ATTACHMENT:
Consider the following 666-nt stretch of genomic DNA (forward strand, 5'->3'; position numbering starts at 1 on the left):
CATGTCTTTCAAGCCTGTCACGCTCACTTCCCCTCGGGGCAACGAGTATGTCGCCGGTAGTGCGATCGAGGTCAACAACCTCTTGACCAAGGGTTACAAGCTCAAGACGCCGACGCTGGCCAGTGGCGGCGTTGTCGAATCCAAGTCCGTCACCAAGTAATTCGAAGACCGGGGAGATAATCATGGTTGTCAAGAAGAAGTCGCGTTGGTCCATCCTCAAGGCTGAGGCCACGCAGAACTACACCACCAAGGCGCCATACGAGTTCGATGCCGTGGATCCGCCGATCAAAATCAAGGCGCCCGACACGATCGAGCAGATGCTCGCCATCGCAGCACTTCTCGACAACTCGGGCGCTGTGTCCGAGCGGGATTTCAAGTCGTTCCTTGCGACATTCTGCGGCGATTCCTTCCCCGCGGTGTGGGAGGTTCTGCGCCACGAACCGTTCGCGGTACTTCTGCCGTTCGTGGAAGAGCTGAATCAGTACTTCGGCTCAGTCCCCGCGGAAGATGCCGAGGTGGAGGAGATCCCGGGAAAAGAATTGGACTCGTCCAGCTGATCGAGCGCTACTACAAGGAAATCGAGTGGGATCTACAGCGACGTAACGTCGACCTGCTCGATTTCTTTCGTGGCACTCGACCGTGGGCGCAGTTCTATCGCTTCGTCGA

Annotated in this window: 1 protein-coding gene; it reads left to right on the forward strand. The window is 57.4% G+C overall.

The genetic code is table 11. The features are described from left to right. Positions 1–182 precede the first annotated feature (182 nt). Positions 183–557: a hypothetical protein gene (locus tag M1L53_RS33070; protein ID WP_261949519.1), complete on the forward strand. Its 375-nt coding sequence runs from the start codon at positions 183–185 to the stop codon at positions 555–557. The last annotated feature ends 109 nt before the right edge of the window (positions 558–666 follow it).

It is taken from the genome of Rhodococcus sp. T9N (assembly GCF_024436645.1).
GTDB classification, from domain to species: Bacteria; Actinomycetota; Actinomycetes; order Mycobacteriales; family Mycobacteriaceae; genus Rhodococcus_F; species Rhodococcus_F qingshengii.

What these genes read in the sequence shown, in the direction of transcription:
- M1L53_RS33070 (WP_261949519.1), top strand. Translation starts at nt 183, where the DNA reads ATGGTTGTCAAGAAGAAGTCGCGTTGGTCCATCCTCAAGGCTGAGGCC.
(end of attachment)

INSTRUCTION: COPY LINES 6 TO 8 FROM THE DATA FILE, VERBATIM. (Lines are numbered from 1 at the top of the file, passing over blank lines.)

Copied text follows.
GTDB classification, from domain to species: Bacteria; Actinomycetota; Actinomycetes; order Mycobacteriales; family Mycobacteriaceae; genus Rhodococcus_F; species Rhodococcus_F qingshengii.

What these genes read in the sequence shown, in the direction of transcription:
- M1L53_RS33070 (WP_261949519.1), top strand. Translation starts at nt 183, where the DNA reads ATGGTTGTCAAGAAGAAGTCGCGTTGGTCCATCCTCAAGGCTGAGGCC.